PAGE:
Susan’s Antiques, New Cumberland, West Virginia, had paintings of bucolic landscapes and pleasantly pastoral pearlware. The peddling couple at left was $1800; the bocage group at center, $725; and a figure of Hope with her anchor, $500.
Rebecca and Greg Brown of Lagrange, Indiana, brought a lot of smalls and carefully arranged them in their room setting. The colorful framed chromolithograph view of Southern Fruits was only $35; the cutout blue parrot shelf at right was $195; and the decorative stuffed chicken, $125.
Always wanted a Craftsman house? Outside their room, Dan and Jo Allers had placed a beautifully shingled and detailed wooden dollhouse with lace curtains at the windows. It was $460.
Tom Heisey of Newark, Ohio, had already sold the small red table on Hepplewhite legs. In the fresh air he had set up this red and gold New Jersey yacht club sign, 1930’s-40’s, in great condition, priced at $1475. The maple ladder-back chair was $155.
Thursday’s sunshine brought out the strong grain on this curly maple tall-case clock just outside the door to the Swala Antiques display. It was $5200.
Sandy Elliott of Brentwood, New Hampshire, really likes Fiddler’s: “This is where the action is. They’re trying to bring it back.” She had a row of quilted petticoats designed to keep legs warm when houses were cold. The reddish brown one in the middle was $225, and the house dress or wrapper was $150.
On Thursday it was so nice outside that Donna Hood of DH Interiors, Franklin, Tennessee, could sit out in the sunshine and oversee her garden antiques and architecturals arrayed in the parking lot. The well-weathered St. Francis would bless your garden for $85.
Regular exhibitors Mary Johnson and Bob Wallace of Holts Summit, Missouri, near Jefferson City, were having a good show. He said, “We’ve sold a lot of stuff, yesterday and today.” A sold cupboard had been taken apart for delivery. The hanging cupboard was $595; the pair of mirrored sconces inside was $325.
At the Fiddler’s Antique Show in Nashville, Tennessee, antiques dealers set up in the ground-floor rooms of an old-fashioned motel right across the street from the Gaylord Opryland Resort & Convention Center, the venue for Heart of Country. The show setting is pretty basic, but this has always been a location, location, location story. People in town for Heart shop Fiddler’s as well.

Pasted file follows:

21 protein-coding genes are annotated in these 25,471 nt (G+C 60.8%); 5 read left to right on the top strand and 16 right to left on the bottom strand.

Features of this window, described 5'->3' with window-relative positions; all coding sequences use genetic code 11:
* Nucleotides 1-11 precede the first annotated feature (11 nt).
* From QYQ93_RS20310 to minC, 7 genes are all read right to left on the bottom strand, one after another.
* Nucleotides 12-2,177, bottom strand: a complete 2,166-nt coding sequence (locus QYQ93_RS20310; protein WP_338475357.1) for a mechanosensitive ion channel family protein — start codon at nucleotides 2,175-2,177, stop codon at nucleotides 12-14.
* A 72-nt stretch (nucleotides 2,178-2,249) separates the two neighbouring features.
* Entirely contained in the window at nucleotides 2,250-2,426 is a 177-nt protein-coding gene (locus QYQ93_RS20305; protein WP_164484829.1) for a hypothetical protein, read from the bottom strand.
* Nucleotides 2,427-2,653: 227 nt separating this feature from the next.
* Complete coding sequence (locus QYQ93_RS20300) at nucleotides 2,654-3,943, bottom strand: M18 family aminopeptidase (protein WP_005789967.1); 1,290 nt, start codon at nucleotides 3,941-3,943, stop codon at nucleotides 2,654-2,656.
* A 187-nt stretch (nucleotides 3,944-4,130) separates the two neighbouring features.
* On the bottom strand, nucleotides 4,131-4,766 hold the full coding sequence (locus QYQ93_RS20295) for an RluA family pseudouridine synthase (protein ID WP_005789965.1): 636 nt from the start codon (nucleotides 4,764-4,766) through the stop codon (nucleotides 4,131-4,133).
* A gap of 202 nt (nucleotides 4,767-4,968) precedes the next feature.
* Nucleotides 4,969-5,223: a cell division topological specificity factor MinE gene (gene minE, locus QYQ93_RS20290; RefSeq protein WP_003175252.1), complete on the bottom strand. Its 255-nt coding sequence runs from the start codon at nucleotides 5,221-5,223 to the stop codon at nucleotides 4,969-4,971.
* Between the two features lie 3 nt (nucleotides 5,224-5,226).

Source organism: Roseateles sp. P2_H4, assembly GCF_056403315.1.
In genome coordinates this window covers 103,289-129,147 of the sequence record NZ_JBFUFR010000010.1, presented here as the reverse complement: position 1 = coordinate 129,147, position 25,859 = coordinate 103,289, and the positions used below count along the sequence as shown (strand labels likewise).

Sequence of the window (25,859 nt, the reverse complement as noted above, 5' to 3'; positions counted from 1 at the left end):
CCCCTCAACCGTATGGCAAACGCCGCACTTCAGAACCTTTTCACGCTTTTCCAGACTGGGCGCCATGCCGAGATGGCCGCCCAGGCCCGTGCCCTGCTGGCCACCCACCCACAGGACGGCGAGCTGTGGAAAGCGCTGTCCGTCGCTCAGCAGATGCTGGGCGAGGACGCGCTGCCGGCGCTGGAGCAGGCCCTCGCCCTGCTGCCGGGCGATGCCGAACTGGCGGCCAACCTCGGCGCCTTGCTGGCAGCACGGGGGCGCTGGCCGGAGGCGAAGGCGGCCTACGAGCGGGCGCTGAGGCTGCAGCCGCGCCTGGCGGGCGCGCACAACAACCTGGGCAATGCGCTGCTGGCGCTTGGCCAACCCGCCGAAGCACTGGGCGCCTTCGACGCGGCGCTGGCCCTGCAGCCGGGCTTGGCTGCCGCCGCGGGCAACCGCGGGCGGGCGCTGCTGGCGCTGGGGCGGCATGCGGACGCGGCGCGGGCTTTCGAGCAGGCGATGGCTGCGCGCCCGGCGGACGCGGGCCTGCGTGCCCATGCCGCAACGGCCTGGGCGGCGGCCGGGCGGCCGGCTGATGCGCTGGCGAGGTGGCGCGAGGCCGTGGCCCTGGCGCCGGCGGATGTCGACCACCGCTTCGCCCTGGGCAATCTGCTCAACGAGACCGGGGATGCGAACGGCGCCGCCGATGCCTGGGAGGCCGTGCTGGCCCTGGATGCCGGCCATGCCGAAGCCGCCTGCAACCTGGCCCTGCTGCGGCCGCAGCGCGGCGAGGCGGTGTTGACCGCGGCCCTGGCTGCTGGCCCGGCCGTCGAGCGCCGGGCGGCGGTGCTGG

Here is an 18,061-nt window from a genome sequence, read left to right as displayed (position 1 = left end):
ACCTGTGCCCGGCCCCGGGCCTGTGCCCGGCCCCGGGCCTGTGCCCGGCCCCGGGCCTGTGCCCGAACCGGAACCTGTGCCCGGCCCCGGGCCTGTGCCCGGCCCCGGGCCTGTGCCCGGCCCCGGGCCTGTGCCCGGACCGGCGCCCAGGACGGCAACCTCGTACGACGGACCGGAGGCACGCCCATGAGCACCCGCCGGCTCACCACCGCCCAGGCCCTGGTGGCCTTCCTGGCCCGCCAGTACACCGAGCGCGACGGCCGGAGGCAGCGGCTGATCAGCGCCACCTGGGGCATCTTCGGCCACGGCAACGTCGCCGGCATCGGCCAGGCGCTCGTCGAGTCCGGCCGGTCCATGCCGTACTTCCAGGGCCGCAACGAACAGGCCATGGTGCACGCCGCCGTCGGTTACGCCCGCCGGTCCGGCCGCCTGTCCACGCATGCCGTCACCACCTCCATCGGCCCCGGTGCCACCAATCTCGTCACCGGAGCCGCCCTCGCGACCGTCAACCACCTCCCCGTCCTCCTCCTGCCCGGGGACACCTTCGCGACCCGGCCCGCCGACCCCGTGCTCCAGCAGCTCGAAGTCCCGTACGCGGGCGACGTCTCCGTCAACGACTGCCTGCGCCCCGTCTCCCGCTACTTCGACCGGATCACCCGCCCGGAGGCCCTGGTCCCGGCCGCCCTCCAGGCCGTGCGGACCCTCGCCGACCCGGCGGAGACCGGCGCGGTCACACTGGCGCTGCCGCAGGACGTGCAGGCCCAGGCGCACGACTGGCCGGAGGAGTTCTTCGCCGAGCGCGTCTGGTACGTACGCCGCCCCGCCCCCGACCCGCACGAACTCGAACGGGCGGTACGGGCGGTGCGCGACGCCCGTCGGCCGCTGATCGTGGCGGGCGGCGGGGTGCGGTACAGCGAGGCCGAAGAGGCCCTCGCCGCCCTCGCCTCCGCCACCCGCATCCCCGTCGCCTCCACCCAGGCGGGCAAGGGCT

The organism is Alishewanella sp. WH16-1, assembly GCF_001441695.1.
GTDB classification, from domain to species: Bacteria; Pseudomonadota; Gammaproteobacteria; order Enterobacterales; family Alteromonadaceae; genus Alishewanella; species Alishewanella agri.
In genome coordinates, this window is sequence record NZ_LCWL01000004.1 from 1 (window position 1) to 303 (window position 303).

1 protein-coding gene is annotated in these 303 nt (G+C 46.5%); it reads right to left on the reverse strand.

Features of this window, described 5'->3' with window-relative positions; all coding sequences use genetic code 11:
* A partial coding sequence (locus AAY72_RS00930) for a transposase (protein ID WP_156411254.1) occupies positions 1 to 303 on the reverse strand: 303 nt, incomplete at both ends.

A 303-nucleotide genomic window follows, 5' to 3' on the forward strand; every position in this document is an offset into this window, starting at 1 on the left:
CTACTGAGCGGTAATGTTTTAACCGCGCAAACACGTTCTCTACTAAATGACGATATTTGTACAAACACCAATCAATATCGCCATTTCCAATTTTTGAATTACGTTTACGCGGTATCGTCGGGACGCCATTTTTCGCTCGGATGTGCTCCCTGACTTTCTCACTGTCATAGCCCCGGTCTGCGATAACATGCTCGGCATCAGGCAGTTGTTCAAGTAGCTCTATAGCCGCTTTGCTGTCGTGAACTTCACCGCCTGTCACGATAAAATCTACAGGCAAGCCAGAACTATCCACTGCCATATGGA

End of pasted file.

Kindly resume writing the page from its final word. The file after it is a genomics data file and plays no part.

The Fiddler’s Inn was once home to the large Tailgate Antique Show run by Steve Jenkins. When the show was at its height, dealers filled the first and second floors of the motel’s three upper and lower buildings. But when Steve and his son Jon combined their Tailgate and Music Valley shows elsewhere—first at the fairgrounds and for the past two years at the Hendersonville Expo Center—cousin Scott Jenkins stepped into Fiddler’s and began to build a new show from scratch. It is admittedly a complex history, and some customers may never have noticed all these changes.
Scott Jenkins’s goal has been the core aspiration of all show managers: to assemble more exhibitors and to maintain a high quality of merchandise. He said during the show, “We always want to keep the quality of our antique dealers as a priority. Because of its location in a hotel, we don’t want to perpetuate any perception by the public that this is a flea market. There are items outside, but every room is a shop, and the dealers put a lot of time and effort into making it a quality booth. We want people to know that these room settings are filled with high-quality antiques.”
Growth has been coming along nicely. When the show was reborn in 2009, the roster was a very short one, and half the dealers canceled because of the terrible weather. This February 13-16, all of the 80-plus ground-floor rooms in the multiple buildings were filled, and there were well over 100 dealers because so many share a space. Some manage to sleep alongside their inventory; others rent another room upstairs to get away from it all.
Over the weekend, the show office was always crowded with family members. At one point, Scott’s son and assistant Kyle, Kyle’s wife, Ellen, who holds down the fort, and Scott’s very fit other son, Tyler—complete with serious bike—were all discussing the merits of a nearby vegetarian and vegan restaurant they had discovered called the Wild Cow. The food reference is germane because Nashville—like Austin, Texas—has suddenly extended itself beyond country music roots to become a trendy national destination, lauded in glossy magazines.
Kyle Jenkins reported on the opening day: “We had early bird buying on Wednesday from eight a.m. to noon, and we had a great turnout. From my estimate, there were around four hundred people who came in during those hours, and that was a great turnout, considering the weather we had—cold, rainy, miserable. Many were dealers—and they were buying. After speaking with quite a few of our exhibitors, they did all right, enough to keep them happy.”